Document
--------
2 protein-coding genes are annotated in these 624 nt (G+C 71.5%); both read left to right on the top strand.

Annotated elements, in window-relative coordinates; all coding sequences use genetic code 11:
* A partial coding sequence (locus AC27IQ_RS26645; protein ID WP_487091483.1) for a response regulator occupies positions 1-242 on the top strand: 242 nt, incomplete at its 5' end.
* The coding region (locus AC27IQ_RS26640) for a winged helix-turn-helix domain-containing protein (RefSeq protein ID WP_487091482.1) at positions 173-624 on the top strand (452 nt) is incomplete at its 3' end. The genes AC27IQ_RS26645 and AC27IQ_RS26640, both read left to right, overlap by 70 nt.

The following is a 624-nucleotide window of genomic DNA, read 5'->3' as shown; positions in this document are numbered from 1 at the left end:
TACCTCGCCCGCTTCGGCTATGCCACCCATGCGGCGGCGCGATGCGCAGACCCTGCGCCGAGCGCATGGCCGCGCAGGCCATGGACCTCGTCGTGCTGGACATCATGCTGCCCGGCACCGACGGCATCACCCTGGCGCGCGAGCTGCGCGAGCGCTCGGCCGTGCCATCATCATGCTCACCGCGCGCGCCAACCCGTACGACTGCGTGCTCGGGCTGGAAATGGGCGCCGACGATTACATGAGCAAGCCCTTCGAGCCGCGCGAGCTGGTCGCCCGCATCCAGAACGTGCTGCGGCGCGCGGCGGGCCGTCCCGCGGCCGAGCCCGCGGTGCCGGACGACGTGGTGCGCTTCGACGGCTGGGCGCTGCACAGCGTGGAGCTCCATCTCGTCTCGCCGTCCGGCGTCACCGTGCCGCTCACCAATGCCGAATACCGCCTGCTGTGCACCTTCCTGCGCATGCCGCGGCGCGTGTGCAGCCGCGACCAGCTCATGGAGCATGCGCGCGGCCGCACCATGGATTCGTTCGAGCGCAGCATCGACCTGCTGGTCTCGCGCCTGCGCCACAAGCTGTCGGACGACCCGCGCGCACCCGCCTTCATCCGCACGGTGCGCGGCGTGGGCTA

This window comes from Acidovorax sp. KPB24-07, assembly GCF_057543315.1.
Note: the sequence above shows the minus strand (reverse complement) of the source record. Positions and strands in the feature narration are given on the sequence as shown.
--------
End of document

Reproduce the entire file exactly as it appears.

2 protein-coding genes are annotated in these 624 nt (G+C 71.5%); both read left to right on the top strand.

Annotated elements, in window-relative coordinates; all coding sequences use genetic code 11:
* A partial coding sequence (locus AC27IQ_RS26645; protein ID WP_487091483.1) for a response regulator occupies positions 1-242 on the top strand: 242 nt, incomplete at its 5' end.
* The coding region (locus AC27IQ_RS26640) for a winged helix-turn-helix domain-containing protein (RefSeq protein ID WP_487091482.1) at positions 173-624 on the top strand (452 nt) is incomplete at its 3' end. The genes AC27IQ_RS26645 and AC27IQ_RS26640, both read left to right, overlap by 70 nt.

The following is a 624-nucleotide window of genomic DNA, read 5'->3' as shown; positions in this document are numbered from 1 at the left end:
TACCTCGCCCGCTTCGGCTATGCCACCCATGCGGCGGCGCGATGCGCAGACCCTGCGCCGAGCGCATGGCCGCGCAGGCCATGGACCTCGTCGTGCTGGACATCATGCTGCCCGGCACCGACGGCATCACCCTGGCGCGCGAGCTGCGCGAGCGCTCGGCCGTGCCATCATCATGCTCACCGCGCGCGCCAACCCGTACGACTGCGTGCTCGGGCTGGAAATGGGCGCCGACGATTACATGAGCAAGCCCTTCGAGCCGCGCGAGCTGGTCGCCCGCATCCAGAACGTGCTGCGGCGCGCGGCGGGCCGTCCCGCGGCCGAGCCCGCGGTGCCGGACGACGTGGTGCGCTTCGACGGCTGGGCGCTGCACAGCGTGGAGCTCCATCTCGTCTCGCCGTCCGGCGTCACCGTGCCGCTCACCAATGCCGAATACCGCCTGCTGTGCACCTTCCTGCGCATGCCGCGGCGCGTGTGCAGCCGCGACCAGCTCATGGAGCATGCGCGCGGCCGCACCATGGATTCGTTCGAGCGCAGCATCGACCTGCTGGTCTCGCGCCTGCGCCACAAGCTGTCGGACGACCCGCGCGCACCCGCCTTCATCCGCACGGTGCGCGGCGTGGGCTA

This window comes from Acidovorax sp. KPB24-07, assembly GCF_057543315.1.
Note: the sequence above shows the minus strand (reverse complement) of the source record. Positions and strands in the feature narration are given on the sequence as shown.